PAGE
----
Now, just imagine how much more value that could have been built with this photographer (as well as the photographer’s client) had he better-known, before-hand, some of his client’s specific needs, as well as some of the other things that would transpire during this shoot. If the photographer could have communicated that he for sure needed the sintra board, I could have purchased it the day before and had it at the studio, saving time and stress. If he could have told me that he needed a studio with a concrete floor for the long exposures, I could have made sure this was not an issue where he rented space from (keep this in mind and address it if you find yourself in this situation… you just might be a life-saver). And, if the client had known that we were to travel to their offices before-hand, the photographer could have been better prepared and ordered what gear he needed, stress-free, knowing that he had everything to get his shots. Of course, what I’m describing is a perfect-world scenario, and things never seem to happen just so. At any rate, a good photo assistant will have a deep network of resources available to him, to make the shoot as smooth as possible for the photographer and his clients when this stuff comes up. And, believe me, it will come up! In my situation, the photographer had many unknown possibilities, but I was able to tell him exactly what tools and resources I had in place that would make it all go smoothly, no matter what.
If you are going to work with studio shooters doing product, know your lighting and be well-versed in all the latest-and-greatest software. Understand digital asset management, workflow, and be able to do basic retouching and color correcting. If you are working with editorial shooters, be able to travel light and make creative use of everything at your disposal. Work fast and efficiently. Working with shooters who travel a lot have similar needs, but usually on a very high-end level. If you want to work with architectural photographers, understand color temperature, know your hot-lights, learn how to style and prop, and carry a carpet rake.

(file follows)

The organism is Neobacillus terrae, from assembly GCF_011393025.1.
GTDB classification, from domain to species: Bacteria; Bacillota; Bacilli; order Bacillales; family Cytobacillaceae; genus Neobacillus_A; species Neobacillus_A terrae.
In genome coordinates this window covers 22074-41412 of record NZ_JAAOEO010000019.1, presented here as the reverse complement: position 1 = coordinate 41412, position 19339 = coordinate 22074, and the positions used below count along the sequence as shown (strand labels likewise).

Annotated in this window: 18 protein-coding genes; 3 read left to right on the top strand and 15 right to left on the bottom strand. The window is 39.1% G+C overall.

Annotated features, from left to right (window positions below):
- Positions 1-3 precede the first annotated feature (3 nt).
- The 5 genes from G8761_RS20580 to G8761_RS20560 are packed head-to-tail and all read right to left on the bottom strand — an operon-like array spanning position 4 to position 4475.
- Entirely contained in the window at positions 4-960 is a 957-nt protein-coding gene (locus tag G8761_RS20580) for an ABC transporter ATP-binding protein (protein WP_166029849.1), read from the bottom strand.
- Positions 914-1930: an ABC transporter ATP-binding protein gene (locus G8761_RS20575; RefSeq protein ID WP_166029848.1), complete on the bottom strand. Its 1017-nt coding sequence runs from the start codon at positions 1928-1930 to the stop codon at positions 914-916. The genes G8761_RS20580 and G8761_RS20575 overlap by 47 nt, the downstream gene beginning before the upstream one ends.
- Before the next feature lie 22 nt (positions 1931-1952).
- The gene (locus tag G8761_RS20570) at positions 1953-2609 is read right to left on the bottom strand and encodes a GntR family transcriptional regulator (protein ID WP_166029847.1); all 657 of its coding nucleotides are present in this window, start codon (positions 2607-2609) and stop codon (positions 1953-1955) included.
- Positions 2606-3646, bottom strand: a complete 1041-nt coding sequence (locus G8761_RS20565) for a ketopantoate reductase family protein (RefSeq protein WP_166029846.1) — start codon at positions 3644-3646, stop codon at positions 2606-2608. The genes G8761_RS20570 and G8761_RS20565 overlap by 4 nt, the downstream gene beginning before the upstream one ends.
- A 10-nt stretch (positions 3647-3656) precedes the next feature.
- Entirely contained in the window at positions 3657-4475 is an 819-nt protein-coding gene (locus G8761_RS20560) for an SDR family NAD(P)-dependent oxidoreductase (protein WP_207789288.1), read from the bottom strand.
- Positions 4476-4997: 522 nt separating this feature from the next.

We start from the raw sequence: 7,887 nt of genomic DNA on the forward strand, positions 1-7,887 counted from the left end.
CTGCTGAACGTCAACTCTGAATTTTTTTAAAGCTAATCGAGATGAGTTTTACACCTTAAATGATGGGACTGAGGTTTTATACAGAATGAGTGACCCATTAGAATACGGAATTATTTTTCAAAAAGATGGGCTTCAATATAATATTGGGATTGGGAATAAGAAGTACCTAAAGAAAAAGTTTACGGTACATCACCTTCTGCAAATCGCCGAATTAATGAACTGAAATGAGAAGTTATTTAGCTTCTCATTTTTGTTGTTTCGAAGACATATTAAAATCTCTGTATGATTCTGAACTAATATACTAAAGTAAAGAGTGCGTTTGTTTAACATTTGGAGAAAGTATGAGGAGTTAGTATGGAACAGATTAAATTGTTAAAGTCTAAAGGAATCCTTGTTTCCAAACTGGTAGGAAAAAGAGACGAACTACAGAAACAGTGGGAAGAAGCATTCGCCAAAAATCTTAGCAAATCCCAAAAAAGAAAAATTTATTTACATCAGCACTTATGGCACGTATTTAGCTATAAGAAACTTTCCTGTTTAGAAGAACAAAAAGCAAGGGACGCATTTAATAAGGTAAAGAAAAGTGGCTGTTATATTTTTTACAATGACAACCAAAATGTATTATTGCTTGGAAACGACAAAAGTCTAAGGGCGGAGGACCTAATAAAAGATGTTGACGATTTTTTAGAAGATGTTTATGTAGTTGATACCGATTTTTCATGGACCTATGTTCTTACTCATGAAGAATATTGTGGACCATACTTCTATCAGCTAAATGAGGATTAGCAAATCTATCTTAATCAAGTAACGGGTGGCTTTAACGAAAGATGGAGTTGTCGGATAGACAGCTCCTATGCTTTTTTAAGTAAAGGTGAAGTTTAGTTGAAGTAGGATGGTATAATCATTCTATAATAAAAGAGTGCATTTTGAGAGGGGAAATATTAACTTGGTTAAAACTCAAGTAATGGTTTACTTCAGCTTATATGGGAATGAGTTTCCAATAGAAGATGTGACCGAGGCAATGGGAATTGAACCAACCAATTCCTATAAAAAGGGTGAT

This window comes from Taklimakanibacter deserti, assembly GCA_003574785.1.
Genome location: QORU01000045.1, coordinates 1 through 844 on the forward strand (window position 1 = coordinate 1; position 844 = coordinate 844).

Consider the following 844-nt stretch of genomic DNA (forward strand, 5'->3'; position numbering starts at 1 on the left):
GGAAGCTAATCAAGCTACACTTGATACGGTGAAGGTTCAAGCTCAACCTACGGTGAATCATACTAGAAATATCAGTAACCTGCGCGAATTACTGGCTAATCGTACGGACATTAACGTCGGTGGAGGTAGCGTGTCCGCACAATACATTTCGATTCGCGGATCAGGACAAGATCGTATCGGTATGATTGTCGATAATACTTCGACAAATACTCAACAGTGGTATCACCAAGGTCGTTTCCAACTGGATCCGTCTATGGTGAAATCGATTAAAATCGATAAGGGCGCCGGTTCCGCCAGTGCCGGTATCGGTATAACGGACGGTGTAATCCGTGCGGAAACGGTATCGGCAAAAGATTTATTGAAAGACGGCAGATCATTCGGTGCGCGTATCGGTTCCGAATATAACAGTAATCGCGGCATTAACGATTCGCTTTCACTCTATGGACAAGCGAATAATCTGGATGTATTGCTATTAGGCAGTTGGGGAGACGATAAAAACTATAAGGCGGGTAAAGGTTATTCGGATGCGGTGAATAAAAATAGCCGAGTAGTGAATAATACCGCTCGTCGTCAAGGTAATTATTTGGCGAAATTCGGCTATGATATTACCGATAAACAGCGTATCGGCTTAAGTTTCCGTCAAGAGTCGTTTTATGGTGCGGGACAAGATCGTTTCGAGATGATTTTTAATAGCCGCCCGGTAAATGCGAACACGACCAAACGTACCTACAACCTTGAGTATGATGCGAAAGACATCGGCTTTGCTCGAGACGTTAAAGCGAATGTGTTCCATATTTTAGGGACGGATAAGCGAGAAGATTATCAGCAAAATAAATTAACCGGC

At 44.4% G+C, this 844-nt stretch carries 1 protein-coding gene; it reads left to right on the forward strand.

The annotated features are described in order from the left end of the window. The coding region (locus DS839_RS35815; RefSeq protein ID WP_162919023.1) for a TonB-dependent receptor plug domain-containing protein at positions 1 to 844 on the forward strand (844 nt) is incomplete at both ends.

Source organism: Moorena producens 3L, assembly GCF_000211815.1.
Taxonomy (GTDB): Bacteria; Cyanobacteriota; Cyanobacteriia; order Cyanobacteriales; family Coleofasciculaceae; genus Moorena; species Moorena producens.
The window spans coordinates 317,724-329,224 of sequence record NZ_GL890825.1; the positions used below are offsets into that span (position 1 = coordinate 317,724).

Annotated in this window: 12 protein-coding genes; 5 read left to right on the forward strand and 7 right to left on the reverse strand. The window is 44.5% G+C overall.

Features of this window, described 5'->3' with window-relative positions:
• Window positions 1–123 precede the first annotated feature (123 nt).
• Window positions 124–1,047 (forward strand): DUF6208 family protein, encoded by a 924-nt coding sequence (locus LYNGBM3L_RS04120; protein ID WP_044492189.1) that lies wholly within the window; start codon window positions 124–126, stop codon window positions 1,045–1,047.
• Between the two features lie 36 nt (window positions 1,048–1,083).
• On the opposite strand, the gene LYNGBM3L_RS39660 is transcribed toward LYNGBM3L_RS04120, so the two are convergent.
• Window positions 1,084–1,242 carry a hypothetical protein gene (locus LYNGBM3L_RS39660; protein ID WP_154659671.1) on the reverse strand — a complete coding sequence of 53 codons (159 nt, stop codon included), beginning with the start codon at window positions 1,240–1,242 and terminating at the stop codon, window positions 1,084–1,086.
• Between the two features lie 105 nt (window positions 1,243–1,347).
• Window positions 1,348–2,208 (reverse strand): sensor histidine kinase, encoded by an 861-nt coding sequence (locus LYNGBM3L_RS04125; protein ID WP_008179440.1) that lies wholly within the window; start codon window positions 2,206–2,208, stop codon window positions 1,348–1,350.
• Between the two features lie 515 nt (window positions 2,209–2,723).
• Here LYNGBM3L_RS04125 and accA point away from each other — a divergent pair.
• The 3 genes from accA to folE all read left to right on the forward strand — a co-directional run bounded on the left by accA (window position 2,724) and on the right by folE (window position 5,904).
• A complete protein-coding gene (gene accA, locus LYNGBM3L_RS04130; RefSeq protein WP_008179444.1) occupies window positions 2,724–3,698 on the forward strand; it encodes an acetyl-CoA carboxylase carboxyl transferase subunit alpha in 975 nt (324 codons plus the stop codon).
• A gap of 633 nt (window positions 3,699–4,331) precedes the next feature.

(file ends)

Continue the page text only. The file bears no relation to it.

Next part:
A good assistant might also have a lighting kit and camera gear for rental… and gels, clamps, and extension cords in their grip kit. Having a good vehicle to transport extra gear is a huge help. Knowledge of all the different camera capture software is becoming a standard, even if you’re not a digitech, as some budgets can’t accommodate both an a assistant and tech. Another good idea might be to have your own UPS or FedEx account for the photographer to use for shipping their gear.
Many times, in a pinch, photographers will scan through their emails to find the last assistant who emailed them. This happens for different reasons, but usually a photographer’s regular assistant(s) are unavailable, and so, they need to get somebody else lined up, right away, to help with a last minute shoot that their client sprung on them. So, the trick is, what can you tell them in an email, about yourself, and your skills as an assistant, that will make you stand out, and then help them remember you and find your email, even if it wasn’t the last one they received?
So, for you brand-spanking new assistants, you might want to try and figure out a way to market your extraordinary skills and services to photographers before they hire you, so that you will stand out from the crowd, from the very start. Or, at least, once you have worked with a particular shooter for the first time, they will know absolutely, that they will benefit from some unique skill or service of yours. What is it about you, as a photo assistant, that will make the photographer or producer call you for the next shoot? What value will they get by hiring you now, and in the future? What specific skill, experience, and attitude will make you the obvious choice, over all the other assistants, in their email in-box?
Whatever your assisting expertise–new gun, or old hand like me–make sure you communicate what you can contribute to the shoot. Figure out what specific needs your shooters have and tailor your grip kit, skills, and knowledge to those needs. Many times you will have to dig and research a bit to know what specifics are needed by a particular photographer or producer, but, they probably won’t ever know who can exactly be their best choice unless you spell it out for them.